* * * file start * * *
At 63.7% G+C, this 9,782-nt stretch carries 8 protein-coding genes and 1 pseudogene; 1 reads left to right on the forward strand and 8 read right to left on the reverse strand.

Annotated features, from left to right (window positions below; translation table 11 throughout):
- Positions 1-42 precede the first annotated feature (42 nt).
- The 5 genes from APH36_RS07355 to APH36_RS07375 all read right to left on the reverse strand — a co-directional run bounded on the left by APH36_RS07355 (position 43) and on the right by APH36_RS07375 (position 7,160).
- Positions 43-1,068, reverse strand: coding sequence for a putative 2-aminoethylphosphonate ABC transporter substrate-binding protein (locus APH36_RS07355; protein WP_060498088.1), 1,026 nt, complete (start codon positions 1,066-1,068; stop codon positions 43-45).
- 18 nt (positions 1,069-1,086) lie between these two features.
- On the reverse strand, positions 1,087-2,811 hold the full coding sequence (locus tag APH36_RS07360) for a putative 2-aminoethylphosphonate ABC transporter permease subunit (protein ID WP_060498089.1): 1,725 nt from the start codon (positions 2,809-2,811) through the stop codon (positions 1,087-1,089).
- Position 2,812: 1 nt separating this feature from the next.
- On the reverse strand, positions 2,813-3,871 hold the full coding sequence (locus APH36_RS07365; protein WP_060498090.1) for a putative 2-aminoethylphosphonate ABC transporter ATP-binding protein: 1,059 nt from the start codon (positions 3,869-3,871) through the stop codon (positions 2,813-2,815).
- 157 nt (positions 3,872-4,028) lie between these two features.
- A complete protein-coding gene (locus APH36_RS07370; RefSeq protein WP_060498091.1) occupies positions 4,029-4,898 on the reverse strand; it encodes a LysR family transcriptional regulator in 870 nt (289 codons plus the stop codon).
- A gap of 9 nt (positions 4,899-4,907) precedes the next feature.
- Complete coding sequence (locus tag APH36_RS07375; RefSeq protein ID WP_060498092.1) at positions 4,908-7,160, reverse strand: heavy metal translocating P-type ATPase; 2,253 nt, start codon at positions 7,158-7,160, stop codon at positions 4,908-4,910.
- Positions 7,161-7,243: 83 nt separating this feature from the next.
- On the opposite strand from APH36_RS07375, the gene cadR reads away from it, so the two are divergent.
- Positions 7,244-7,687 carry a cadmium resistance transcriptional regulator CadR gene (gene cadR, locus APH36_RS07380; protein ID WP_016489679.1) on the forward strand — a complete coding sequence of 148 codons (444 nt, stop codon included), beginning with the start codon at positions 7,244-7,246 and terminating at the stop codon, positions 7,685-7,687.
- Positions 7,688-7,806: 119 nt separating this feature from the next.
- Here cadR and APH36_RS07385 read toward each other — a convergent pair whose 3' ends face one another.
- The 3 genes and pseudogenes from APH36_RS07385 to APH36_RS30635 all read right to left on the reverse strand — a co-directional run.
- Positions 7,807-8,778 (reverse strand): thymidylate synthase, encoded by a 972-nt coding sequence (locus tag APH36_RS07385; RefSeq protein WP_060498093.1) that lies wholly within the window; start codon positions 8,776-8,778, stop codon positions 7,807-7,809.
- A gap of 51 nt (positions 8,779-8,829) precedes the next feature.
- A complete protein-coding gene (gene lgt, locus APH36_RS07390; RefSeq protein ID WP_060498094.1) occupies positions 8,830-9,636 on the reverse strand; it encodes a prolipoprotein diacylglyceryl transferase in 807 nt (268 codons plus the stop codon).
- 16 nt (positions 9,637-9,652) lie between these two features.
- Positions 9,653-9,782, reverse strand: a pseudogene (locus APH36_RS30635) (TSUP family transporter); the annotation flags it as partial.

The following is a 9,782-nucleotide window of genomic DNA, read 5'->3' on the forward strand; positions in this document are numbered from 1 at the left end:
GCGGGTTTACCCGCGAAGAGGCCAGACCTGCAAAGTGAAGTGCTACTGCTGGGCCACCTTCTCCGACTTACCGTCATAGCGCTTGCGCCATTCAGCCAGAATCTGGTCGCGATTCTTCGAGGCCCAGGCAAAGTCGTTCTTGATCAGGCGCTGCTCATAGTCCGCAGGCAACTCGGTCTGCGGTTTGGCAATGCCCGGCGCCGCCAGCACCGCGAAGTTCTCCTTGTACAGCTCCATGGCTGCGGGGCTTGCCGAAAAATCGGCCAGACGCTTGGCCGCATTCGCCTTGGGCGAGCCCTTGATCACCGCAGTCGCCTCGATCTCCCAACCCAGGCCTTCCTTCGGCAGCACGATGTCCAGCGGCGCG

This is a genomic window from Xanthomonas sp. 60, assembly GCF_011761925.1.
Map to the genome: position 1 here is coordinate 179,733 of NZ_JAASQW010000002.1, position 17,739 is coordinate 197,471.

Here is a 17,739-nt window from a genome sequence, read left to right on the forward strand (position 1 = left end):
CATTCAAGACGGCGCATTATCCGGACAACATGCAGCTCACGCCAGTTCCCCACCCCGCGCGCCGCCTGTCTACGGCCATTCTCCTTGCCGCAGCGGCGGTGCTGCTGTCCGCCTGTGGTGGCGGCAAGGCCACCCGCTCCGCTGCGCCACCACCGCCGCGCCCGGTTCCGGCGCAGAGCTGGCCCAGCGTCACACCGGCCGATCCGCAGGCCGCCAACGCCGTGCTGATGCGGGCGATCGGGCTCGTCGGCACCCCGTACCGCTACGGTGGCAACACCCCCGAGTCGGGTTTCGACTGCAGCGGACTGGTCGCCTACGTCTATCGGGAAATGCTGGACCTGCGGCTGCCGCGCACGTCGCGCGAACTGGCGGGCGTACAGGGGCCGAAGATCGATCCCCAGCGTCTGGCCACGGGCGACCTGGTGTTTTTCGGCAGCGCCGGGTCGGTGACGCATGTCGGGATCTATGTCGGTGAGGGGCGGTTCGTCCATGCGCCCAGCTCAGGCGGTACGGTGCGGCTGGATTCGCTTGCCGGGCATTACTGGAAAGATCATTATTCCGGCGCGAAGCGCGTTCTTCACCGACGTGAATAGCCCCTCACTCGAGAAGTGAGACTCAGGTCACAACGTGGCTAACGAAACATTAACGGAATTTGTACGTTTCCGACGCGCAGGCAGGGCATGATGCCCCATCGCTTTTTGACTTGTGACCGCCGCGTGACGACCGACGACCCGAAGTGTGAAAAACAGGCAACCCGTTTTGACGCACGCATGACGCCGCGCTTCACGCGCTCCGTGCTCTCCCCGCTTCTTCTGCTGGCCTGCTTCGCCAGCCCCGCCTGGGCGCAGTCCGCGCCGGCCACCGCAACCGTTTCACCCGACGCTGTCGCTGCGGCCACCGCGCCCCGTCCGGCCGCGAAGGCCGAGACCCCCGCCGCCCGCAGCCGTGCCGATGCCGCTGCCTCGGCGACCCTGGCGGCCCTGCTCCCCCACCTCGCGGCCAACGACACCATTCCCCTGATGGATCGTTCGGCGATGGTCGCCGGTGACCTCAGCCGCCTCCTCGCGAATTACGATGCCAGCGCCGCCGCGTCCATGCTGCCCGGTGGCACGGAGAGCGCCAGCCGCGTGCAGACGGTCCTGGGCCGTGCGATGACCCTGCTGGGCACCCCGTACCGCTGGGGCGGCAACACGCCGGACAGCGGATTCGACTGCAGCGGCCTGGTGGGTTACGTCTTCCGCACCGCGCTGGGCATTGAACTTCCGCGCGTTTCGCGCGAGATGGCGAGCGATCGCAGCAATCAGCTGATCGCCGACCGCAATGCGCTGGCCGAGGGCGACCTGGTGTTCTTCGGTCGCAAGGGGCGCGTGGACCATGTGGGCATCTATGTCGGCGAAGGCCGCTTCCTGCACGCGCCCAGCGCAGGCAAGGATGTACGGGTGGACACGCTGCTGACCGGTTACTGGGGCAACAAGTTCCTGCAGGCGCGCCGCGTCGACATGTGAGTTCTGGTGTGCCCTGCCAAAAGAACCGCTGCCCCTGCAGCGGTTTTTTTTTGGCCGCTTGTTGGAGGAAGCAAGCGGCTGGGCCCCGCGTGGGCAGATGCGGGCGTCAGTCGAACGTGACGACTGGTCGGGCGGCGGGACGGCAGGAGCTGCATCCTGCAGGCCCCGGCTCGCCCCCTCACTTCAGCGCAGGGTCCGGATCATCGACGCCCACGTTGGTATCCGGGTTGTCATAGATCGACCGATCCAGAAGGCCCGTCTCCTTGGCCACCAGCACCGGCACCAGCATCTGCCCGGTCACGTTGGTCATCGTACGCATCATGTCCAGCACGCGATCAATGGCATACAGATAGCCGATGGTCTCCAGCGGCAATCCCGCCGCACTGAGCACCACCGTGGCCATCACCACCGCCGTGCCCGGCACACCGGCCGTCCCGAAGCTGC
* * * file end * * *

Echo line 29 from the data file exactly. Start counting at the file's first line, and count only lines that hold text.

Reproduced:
Here is a 17,739-nt window from a genome sequence, read left to right on the forward strand (position 1 = left end):